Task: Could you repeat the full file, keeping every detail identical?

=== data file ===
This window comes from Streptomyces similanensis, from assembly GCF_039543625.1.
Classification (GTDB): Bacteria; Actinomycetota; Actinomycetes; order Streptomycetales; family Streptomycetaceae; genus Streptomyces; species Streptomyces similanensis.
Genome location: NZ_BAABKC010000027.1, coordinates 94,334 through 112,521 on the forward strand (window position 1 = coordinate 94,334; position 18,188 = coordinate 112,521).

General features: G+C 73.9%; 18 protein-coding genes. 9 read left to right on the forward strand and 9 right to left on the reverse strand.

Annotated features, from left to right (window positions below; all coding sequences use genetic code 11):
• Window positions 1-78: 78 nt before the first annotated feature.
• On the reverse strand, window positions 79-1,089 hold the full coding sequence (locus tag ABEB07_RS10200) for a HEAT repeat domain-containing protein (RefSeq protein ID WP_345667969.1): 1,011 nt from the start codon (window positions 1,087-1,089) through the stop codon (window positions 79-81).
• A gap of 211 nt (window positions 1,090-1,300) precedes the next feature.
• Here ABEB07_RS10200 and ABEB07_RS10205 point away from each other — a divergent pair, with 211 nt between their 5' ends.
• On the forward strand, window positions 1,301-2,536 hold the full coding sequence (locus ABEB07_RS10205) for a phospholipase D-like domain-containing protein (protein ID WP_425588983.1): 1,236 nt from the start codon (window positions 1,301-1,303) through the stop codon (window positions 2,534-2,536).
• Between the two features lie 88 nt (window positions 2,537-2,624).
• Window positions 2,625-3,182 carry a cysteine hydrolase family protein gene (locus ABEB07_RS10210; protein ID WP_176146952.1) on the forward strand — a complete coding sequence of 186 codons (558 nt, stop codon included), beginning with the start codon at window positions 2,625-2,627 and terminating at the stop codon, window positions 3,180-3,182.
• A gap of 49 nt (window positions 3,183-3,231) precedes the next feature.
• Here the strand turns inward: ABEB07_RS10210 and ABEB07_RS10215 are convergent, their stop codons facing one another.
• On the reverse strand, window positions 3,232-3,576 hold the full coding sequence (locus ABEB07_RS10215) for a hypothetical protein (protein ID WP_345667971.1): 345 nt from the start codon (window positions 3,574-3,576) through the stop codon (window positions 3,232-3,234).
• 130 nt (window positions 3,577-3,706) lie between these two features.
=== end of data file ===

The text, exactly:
This window comes from Streptomyces similanensis, from assembly GCF_039543625.1.
Classification (GTDB): Bacteria; Actinomycetota; Actinomycetes; order Streptomycetales; family Streptomycetaceae; genus Streptomyces; species Streptomyces similanensis.
Genome location: NZ_BAABKC010000027.1, coordinates 94,334 through 112,521 on the forward strand (window position 1 = coordinate 94,334; position 18,188 = coordinate 112,521).

General features: G+C 73.9%; 18 protein-coding genes. 9 read left to right on the forward strand and 9 right to left on the reverse strand.

Annotated features, from left to right (window positions below; all coding sequences use genetic code 11):
• Window positions 1-78: 78 nt before the first annotated feature.
• On the reverse strand, window positions 79-1,089 hold the full coding sequence (locus tag ABEB07_RS10200) for a HEAT repeat domain-containing protein (RefSeq protein ID WP_345667969.1): 1,011 nt from the start codon (window positions 1,087-1,089) through the stop codon (window positions 79-81).
• A gap of 211 nt (window positions 1,090-1,300) precedes the next feature.
• Here ABEB07_RS10200 and ABEB07_RS10205 point away from each other — a divergent pair, with 211 nt between their 5' ends.
• On the forward strand, window positions 1,301-2,536 hold the full coding sequence (locus ABEB07_RS10205) for a phospholipase D-like domain-containing protein (protein ID WP_425588983.1): 1,236 nt from the start codon (window positions 1,301-1,303) through the stop codon (window positions 2,534-2,536).
• Between the two features lie 88 nt (window positions 2,537-2,624).
• Window positions 2,625-3,182 carry a cysteine hydrolase family protein gene (locus ABEB07_RS10210; protein ID WP_176146952.1) on the forward strand — a complete coding sequence of 186 codons (558 nt, stop codon included), beginning with the start codon at window positions 2,625-2,627 and terminating at the stop codon, window positions 3,180-3,182.
• A gap of 49 nt (window positions 3,183-3,231) precedes the next feature.
• Here the strand turns inward: ABEB07_RS10210 and ABEB07_RS10215 are convergent, their stop codons facing one another.
• On the reverse strand, window positions 3,232-3,576 hold the full coding sequence (locus ABEB07_RS10215) for a hypothetical protein (protein ID WP_345667971.1): 345 nt from the start codon (window positions 3,574-3,576) through the stop codon (window positions 3,232-3,234).
• 130 nt (window positions 3,577-3,706) lie between these two features.